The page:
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Agra Central Jail: A synopsis of the exploitation that bred art

4 Oct 2022

Where the tradition began

History of Carpet Weaving goes back to the time of warlord Mongol Genghis Khan. Somehow, art found a way from the trail of dead bodies from the Far East to Central Europe. This led to increased demand and growth for weaving-based artifacts, especially in places under the leadership of Genghis Khan. Carpet weavers then established the art of Weaving in every conquered location. All this heritage was introduced to India through Babur, a ruler of Kabul who defeated Ibrahim Lodhi after the infamous Battle of Panipat in 1526.

Carpet Weaving & British Occupation

The great possibility of business caught the eye of East India Company once they were able to cement the trade between India and Britain in the mid-17th Century. It started flourishing by the mid-18th Century. The major commodities were not just spices and cotton but carpets too.

Soon after exploiting the people and these possibilities, the East Indian Company gradually elevated its status to that of a ruler resulting in the British Raj which gave the British unabated power over India.

At that time, Indian prisons had become a place for education and craft production. Several Carpet weavers from Mughal bloodline were in Jail for various reasons and the Jail authority provided them with infrastructure and raw material to weave beautiful carpets simply because of the high opportunity for export and negligible labour cost.


The British Raj's prisoner program

During the beginning of the 19th Century, beautiful handmade rugs started to be exported from British-occupied India. Inmates in Indian Jails were being used as forced labor at the time. When the British recognized their ability to produce incredible handicrafts through woven rugs. It was a clear profitable business prospect and an added opportunity to exploit free labor.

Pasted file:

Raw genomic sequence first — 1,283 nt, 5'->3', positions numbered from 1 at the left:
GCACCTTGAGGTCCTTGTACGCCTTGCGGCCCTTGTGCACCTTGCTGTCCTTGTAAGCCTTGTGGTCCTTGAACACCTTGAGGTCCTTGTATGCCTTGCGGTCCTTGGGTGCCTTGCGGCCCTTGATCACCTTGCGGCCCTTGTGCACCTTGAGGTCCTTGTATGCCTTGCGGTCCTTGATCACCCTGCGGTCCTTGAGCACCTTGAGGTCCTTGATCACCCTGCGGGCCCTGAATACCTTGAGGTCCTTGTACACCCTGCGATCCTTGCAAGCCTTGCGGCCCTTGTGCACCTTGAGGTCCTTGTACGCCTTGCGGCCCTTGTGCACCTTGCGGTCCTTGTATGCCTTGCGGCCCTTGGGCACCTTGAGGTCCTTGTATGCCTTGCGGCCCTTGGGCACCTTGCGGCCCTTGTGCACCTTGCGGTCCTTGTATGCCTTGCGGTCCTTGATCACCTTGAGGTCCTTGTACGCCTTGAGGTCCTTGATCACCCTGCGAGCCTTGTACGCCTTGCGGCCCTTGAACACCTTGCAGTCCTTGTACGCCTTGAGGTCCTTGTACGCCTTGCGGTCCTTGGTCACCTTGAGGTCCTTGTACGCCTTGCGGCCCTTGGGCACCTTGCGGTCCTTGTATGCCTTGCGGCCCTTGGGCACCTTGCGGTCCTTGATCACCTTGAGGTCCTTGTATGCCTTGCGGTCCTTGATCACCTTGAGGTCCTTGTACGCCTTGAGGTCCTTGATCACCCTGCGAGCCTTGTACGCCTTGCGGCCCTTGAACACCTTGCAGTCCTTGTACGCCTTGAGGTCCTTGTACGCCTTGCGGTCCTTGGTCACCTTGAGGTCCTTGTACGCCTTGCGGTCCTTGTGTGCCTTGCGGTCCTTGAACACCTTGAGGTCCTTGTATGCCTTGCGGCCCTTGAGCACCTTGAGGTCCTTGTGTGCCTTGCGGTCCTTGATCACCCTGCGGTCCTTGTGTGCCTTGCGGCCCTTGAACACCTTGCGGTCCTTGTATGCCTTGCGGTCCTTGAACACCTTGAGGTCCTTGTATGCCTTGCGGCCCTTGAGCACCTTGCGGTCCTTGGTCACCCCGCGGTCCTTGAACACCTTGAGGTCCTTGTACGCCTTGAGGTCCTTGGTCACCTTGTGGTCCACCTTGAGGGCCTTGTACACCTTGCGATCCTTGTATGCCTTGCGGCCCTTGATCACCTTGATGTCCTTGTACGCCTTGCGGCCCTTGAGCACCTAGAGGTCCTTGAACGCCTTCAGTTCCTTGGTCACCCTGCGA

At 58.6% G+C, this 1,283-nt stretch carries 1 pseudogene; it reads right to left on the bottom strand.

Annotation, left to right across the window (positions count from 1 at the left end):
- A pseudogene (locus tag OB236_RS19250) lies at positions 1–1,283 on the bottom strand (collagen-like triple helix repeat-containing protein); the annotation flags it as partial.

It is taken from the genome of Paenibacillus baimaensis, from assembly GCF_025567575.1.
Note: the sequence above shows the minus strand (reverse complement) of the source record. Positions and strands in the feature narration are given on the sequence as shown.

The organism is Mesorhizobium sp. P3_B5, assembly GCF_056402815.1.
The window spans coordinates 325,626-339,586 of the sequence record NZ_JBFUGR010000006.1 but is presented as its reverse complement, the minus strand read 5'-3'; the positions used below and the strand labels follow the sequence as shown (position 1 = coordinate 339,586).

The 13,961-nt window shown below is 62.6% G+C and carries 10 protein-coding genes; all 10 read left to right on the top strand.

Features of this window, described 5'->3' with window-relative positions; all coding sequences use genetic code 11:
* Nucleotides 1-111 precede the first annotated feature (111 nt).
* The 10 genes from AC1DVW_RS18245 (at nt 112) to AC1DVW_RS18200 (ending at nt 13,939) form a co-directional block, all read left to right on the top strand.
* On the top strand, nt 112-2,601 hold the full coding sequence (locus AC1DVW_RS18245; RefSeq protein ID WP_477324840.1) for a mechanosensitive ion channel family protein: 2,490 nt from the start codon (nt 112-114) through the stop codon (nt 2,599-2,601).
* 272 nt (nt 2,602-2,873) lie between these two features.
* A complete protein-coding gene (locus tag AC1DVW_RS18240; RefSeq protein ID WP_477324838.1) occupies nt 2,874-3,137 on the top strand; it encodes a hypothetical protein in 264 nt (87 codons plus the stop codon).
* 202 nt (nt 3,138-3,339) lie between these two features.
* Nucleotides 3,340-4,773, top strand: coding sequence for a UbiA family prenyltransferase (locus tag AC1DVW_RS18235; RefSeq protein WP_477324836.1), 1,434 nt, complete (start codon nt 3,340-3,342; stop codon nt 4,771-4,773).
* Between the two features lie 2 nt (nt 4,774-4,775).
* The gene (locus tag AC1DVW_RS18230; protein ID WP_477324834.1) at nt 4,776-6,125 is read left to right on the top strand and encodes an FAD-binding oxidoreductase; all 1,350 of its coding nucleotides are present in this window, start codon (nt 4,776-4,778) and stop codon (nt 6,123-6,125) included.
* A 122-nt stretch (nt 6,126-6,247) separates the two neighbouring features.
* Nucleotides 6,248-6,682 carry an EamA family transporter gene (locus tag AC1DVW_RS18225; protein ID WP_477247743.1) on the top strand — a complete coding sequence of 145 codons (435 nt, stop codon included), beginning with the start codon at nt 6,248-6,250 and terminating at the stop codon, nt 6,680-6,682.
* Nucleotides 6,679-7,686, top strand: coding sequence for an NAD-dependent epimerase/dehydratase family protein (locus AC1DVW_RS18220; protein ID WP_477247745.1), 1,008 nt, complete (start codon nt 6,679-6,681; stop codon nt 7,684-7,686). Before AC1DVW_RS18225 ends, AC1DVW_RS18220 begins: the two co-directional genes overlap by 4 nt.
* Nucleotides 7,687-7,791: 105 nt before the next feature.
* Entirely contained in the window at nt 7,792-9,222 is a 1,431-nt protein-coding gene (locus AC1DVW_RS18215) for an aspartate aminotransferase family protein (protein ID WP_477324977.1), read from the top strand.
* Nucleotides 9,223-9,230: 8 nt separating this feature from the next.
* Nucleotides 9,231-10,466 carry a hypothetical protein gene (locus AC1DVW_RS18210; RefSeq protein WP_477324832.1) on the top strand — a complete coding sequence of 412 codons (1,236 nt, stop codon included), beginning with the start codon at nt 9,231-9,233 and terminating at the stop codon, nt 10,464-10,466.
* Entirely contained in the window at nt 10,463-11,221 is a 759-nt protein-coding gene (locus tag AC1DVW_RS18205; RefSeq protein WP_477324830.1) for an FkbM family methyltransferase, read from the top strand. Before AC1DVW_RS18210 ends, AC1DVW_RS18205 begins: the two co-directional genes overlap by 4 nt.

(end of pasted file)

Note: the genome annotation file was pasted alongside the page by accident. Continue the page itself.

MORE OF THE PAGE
Elegance sourced directly from the Jails

Prison authorities had a vested interest in productive inmate activities because of the immensely profitable opportunity. It is here where the story of Jail Carpet cemented its premise. Now, Carpet weaving had become monopolized by British Companies. While manufacturing in India was a profitable business for the British, it also benefitted the British in the UK as they were able to buy rich-quality beautifully designed hand-woven carpets at a significantly lower cost than in Persia.


Exhibition Possibilities and Jail Rugs

In 1862, a carpet made in the Lahore Jail was displayed at the London International Exhibition where it won a medal and became an inspiration to all other Jails in India. Promoting them to take a similar path of weaving and moving inmates to creative work.

Soon Agra Central Jail became the famous weaving center for manufacturing great-quality carpets and beautiful designs. In 1877, Benjamin Disraeli, Conservative Prime Minister, had Queen Victoria proclaimed as Empress of India. Celebrations were held in Delhi, in what is known as the Delhi Durbar, on 1 January 1877, led by the Viceroy, Lord Lytton. Agra Central Jail gifted a beautiful and large size Carpet to Queen Victoria. 

For the First time ever, the Indian Jail Carpet was being exhibited in America (In 1893, at The Chicago World's Fair). A wide range of audiences from London and America gave the demands a huge boost and Inmates were now busy making carpets in three shifts.

Carpet woven in those periods is today available as Antique Collection and is in high demand. Ivory ground Agra Jail Rug as this one will cost 9,511,048 INR for size 4.39 meters x 3.56 meters. This is currently with C. John as a collection Antique Piece.


Then and Now

Today, in Agra Central Jail, the Carpet Weaving division is now replaced with a new division that is making flatweave (Dari Weaving). Beautiful weaving and very efficient inmates who know how to operate the looms. The Pattern and the colors are great but they are struggling to find a market and generate demand. Nevertheless, we cherish the fact that the tradition of weaving is still ongoing to some extent inside Agra Central Jail. The Jail authority is very supportive of their endeavors. A market connect perhaps may be the missing link that brings life to our age-old glory of weaving inside Jail. This time, without the harassment of the British Raj.

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